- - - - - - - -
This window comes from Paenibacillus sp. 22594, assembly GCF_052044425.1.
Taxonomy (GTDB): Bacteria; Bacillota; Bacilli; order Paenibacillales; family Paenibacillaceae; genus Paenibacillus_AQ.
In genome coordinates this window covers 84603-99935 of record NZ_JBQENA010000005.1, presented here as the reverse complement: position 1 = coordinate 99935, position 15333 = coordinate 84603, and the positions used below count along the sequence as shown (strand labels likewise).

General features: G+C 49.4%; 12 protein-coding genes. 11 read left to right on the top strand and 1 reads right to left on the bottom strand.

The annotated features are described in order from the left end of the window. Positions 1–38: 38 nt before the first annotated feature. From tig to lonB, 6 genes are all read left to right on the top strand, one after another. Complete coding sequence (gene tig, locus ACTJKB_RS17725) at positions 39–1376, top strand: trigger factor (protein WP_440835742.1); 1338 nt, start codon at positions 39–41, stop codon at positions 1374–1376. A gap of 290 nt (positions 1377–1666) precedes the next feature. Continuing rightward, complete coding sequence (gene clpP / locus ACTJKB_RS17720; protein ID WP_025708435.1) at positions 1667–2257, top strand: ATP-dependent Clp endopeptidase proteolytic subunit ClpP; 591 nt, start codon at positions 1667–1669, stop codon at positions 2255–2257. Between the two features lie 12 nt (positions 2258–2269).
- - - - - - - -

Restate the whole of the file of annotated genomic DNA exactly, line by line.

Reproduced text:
This window comes from Paenibacillus sp. 22594, assembly GCF_052044425.1.
Taxonomy (GTDB): Bacteria; Bacillota; Bacilli; order Paenibacillales; family Paenibacillaceae; genus Paenibacillus_AQ.
In genome coordinates this window covers 84603-99935 of record NZ_JBQENA010000005.1, presented here as the reverse complement: position 1 = coordinate 99935, position 15333 = coordinate 84603, and the positions used below count along the sequence as shown (strand labels likewise).

General features: G+C 49.4%; 12 protein-coding genes. 11 read left to right on the top strand and 1 reads right to left on the bottom strand.

The annotated features are described in order from the left end of the window. Positions 1–38: 38 nt before the first annotated feature. From tig to lonB, 6 genes are all read left to right on the top strand, one after another. Complete coding sequence (gene tig, locus ACTJKB_RS17725) at positions 39–1376, top strand: trigger factor (protein WP_440835742.1); 1338 nt, start codon at positions 39–41, stop codon at positions 1374–1376. A gap of 290 nt (positions 1377–1666) precedes the next feature. Continuing rightward, complete coding sequence (gene clpP / locus ACTJKB_RS17720; protein ID WP_025708435.1) at positions 1667–2257, top strand: ATP-dependent Clp endopeptidase proteolytic subunit ClpP; 591 nt, start codon at positions 1667–1669, stop codon at positions 2255–2257. Between the two features lie 12 nt (positions 2258–2269).